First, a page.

Material Creation, Revelation, and Greek Philosophy

creation, creator, creature, genesis

Material creation, as it is in itself and as it is described in the Judeo-Christian revelation, is appropriately understood in the light of ancient Greek philosophy. This is not a bold statement. It is a commonly acknowledged fact:

The encounter between the Biblical message and Greek thought did not happen by chance. The vision of Saint Paul, who saw the roads to Asia barred and in a dream saw a Macedonian man plead with him: “Come over to Macedonia and help us!” (cf. Acts 16:6-10) — this vision can be interpreted as a “distillation” of the intrinsic necessity of a rapprochement between Biblical faith and Greek inquiry.

The Principles of Greek Philosophy Necessary to the Human Understanding of Creation
The First and Second Principles

The first principle is that material creation cannot be contemporary with human existence. This principle depends upon the conservation of matter, also known as Aristotelian substantial change.

In biblical revelation, material creation is described as occurring in stages. At the end of the final stage, God created man. With that God ceased material creation, resting from all the work he had done (Genesis 2:2). Thus, man lived in a world in which there was no material creation, a world in which there was the conservation of matter.

Unlike animal sentient knowledge, which is reactive, human knowledge is reflective. A coyote may know instinctively where to look for a rabbit, but he simply reacts to its presence, when he apprehends one. The coyote does not reflect on how the rabbit got there. It wouldn’t phase the coyote if the rabbit had simply popped into existence. He would simply react to its presence.

In contrast, man would be utterly bewildered by a rabbit’s popping into existence. Man knows that what exists is fully explained by what was. A new subsisting entity is fully explained by the potency of prior existing substances. Further, this is substantial change, not annihilation and creation. What persists through substantial change, in Aristotelian lingo, is prime matter which is neither created nor destroyed. This is the second relevant principle: Substantial change is change, not creation.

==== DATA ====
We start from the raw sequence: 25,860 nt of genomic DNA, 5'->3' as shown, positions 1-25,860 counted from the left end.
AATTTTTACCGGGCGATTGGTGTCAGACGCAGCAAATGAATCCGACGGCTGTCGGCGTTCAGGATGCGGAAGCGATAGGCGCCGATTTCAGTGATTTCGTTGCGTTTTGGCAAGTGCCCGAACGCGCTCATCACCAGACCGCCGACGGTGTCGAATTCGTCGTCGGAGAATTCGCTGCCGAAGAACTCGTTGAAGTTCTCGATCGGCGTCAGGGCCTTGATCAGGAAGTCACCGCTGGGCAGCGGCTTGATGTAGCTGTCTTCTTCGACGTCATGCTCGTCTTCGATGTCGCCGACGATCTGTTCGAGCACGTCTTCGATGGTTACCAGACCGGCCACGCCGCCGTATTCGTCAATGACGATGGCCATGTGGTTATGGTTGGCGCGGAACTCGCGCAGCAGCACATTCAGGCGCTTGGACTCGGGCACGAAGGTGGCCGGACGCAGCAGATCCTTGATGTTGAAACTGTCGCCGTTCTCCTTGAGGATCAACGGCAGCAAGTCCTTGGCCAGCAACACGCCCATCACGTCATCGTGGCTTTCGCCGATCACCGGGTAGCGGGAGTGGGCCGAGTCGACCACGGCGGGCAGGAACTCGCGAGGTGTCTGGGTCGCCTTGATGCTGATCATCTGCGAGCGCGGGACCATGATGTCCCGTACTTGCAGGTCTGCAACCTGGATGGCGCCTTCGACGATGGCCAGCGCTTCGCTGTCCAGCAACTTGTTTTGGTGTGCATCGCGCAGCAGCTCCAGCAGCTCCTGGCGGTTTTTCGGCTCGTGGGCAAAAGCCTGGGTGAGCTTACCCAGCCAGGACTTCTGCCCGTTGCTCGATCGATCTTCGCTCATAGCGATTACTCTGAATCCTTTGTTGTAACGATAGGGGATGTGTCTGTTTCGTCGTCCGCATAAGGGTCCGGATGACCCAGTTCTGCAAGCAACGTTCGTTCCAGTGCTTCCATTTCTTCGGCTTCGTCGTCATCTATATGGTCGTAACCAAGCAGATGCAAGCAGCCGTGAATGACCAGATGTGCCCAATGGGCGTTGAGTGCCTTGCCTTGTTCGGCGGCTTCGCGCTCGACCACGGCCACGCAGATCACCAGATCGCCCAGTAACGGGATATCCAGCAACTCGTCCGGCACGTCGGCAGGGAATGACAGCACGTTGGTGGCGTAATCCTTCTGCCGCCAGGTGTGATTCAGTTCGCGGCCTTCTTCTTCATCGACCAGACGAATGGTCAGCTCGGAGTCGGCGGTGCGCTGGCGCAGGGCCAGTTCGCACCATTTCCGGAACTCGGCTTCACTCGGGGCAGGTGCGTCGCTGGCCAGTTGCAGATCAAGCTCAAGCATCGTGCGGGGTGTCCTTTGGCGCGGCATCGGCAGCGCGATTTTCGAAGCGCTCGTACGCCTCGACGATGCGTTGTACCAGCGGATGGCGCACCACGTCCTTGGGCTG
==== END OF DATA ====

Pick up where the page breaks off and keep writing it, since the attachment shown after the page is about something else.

The Third Principle

The third principle is that there is a hierarchy of existence, a hierarchy of being, in material things that can only be bridged by creation. The hierarchy consists of a minimum of four levels: Inanimate plus three Animate Levels, namely Vegetative, Sentient, and Intellectual. Roughly corresponding to these levels in Genesis is the creation in successive temporal stages of plants, then aquatic sentient life and birds, then land-dwelling animals, and finally man. A common formulation of this third principle is: There is no such thing as spontaneous generation.

Although there may be a hierarchy of existence within the two animate hierarchical levels, vegetative and sentient, all inanimate substances are of the same level of existence. Among inanimate entities, there is no hierarchy of existence. This implies the corollary: No change among inanimate substances requires creation. Substantial change is the fully sufficient explanation of all substantial changes at the inanimate level of existence. Aristotelian substantial change is also the fully sufficient explanation of the substantial changes of assimilation and reproduction within the vegetative and sentient levels, once entities at these levels were created.

A Big Bang

The currently popular conjecture of a big bang is fully consonant with Aristotelian substantial change in the formation of a universe of galaxies of stars and planets from a single point source of energy. This created singularity is the full complement of matter in the universe. In itself, the point source possessed in potency the full differentiation into the present and future variety of inanimate substances. However, the creation of inanimate matter is insufficient as an explanation of the existence of the three animate hierarchical levels of existence.